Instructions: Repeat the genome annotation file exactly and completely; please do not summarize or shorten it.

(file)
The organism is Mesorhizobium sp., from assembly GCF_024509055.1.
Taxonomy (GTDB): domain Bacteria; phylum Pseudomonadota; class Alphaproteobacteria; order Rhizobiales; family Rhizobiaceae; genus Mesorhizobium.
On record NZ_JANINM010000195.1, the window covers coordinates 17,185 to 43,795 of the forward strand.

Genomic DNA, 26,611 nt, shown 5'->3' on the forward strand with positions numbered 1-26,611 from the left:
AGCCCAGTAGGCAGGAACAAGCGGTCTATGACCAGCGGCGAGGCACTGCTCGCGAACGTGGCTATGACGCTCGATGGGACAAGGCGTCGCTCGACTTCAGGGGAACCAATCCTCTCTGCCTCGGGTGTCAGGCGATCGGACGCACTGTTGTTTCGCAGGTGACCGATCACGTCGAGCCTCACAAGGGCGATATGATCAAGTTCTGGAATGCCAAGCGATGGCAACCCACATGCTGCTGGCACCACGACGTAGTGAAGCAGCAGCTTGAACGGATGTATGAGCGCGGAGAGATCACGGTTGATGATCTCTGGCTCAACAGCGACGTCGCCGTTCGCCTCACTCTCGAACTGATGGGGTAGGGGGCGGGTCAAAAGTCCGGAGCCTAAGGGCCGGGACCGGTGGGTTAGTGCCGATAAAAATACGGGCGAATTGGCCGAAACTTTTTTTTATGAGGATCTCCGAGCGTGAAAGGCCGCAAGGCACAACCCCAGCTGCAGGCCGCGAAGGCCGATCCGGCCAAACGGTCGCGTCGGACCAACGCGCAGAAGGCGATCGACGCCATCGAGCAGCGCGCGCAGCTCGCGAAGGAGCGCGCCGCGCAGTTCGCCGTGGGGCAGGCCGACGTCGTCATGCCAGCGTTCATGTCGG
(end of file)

The organism is Mesorhizobium sp., from assembly GCF_024509055.1.
Taxonomy (GTDB): domain Bacteria; phylum Pseudomonadota; class Alphaproteobacteria; order Rhizobiales; family Rhizobiaceae; genus Mesorhizobium.
On record NZ_JANINM010000195.1, the window covers coordinates 17,185 to 43,795 of the forward strand.

Genomic DNA, 26,611 nt, shown 5'->3' on the forward strand with positions numbered 1-26,611 from the left:
AGCCCAGTAGGCAGGAACAAGCGGTCTATGACCAGCGGCGAGGCACTGCTCGCGAACGTGGCTATGACGCTCGATGGGACAAGGCGTCGCTCGACTTCAGGGGAACCAATCCTCTCTGCCTCGGGTGTCAGGCGATCGGACGCACTGTTGTTTCGCAGGTGACCGATCACGTCGAGCCTCACAAGGGCGATATGATCAAGTTCTGGAATGCCAAGCGATGGCAACCCACATGCTGCTGGCACCACGACGTAGTGAAGCAGCAGCTTGAACGGATGTATGAGCGCGGAGAGATCACGGTTGATGATCTCTGGCTCAACAGCGACGTCGCCGTTCGCCTCACTCTCGAACTGATGGGGTAGGGGGCGGGTCAAAAGTCCGGAGCCTAAGGGCCGGGACCGGTGGGTTAGTGCCGATAAAAATACGGGCGAATTGGCCGAAACTTTTTTTTATGAGGATCTCCGAGCGTGAAAGGCCGCAAGGCACAACCCCAGCTGCAGGCCGCGAAGGCCGATCCGGCCAAACGGTCGCGTCGGACCAACGCGCAGAAGGCGATCGACGCCATCGAGCAGCGCGCGCAGCTCGCGAAGGAGCGCGCCGCGCAGTTCGCCGTGGGGCAGGCCGACGTCGTCATGCCAGCGTTCATGTCGG